I said conservatively speaking because many lifters wouldn’t take the time to use such small increments, and possibly may even jump from one plate straight to two plates, and straight to 275 after that. It sounds more efficient at first, but it actually feeds into the entire point of this article even more.
Doing the math to calculate the total amount of weight lifted using the example above, you’ll see that the lifter would have lifted a total of 15,160lbs. That’s a lot of weight.

If people are using bigger jumps than what’s seen here, it means less volume than the example provides. Not quite the ideal.

Like I said at the outset, sometimes lifters just plain run out of steam, and don’t have the energy left to keep their 3rd, 4th, and 5th set the same in terms of weight and effort produced. As a result, cumulative poundage, which is so important for size training, takes yet another hit since to finish eight reps the weight has to be dropped, or the lifter could opt to cut reps with the original weight.

If it’s not that, the lifter may just be looking for another method that doesn’t compromise their goals, but adds similar amounts of volume (but usually more volume) to the protocol. They can solve this problem in jail!

A better way
• 95lbs x 8 reps
• 135lbs x 8 reps
• 185lbs x 8 reps
• 205lbs x 8 reps
• 225lbs x 8 reps
• 250lbs x 8 reps
• 275lbs x 8 reps
• 300lbs x 8 reps x 2 sets

In this example, the lifter cumulatively lifts a total of 15,760lbs, handily surpassing the amount he’d lift in my first example. Plus, the lifter would likely have less technical breakdown during the workout. The reason being, he’s training so submaximally and only doing two top end sets at his ‘challenging’ weight.

You can expect this method to give your conditioning kick into high gear also, especially if you rest for less time between the lower-end sets, increase to moderate rest intervals approaching the top-end sets.

This is a training method that can be applied to most compound movements, though it can be slightly time-consuming and physically extolling, to say the least. My best suggestion is to save it for your big barbell lifts (squat, deadlift, bench press, overhead press) for results, and add assistance exercises to the end of your workout, the same way you would using a different training system.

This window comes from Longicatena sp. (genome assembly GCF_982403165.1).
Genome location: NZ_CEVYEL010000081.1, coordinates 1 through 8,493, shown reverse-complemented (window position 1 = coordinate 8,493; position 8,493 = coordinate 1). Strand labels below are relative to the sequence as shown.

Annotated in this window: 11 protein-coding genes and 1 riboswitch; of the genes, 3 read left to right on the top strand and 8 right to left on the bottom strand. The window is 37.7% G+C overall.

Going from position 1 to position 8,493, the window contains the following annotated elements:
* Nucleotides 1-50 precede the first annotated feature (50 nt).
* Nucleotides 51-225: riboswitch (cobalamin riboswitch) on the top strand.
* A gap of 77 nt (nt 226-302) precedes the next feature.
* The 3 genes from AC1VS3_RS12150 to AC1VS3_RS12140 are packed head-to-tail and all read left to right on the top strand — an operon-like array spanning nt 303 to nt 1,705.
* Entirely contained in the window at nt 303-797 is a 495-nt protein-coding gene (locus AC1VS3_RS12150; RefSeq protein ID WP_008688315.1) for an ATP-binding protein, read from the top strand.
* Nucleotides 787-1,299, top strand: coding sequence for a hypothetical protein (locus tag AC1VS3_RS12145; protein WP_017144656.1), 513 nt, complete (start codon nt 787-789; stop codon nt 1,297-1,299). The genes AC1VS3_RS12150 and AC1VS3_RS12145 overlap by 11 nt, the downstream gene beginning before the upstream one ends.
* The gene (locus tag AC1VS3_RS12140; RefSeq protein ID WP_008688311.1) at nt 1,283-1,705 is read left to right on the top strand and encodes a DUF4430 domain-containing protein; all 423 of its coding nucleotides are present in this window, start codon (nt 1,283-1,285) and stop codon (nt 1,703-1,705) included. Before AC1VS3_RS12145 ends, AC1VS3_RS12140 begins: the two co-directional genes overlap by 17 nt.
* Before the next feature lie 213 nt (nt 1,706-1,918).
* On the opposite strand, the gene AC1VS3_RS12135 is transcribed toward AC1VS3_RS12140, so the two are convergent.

The cherry on top of this all is the fact that not only will you be less prone to compromising the weight at your top sets, but you’ll also be more likely to have a heavier top set than you would using a more traditional method, simply because your body won’t be as taxed from an exertion and strength perspective when performing sets at lower weights. It’s all numbers you’re more than used to lifting.

With the right amount of rest approaching the top sets, you’ll be neurologically fresh and ready to go for a new eight-rep PR.

The reason I call this the ‘jail’ method isn’t because I’ve been there. It’s because any footage of jail-yard workouts I see usually involves big, intimidating men performing compound movements for reps upon reps. I recommend taking a page out of their book and applying the same ideas, with a bit more structure. With all that said, I’m sure it’ll feel a little bit like you’re stuck in prison with all those sets of eight. But your physique will thank you for it.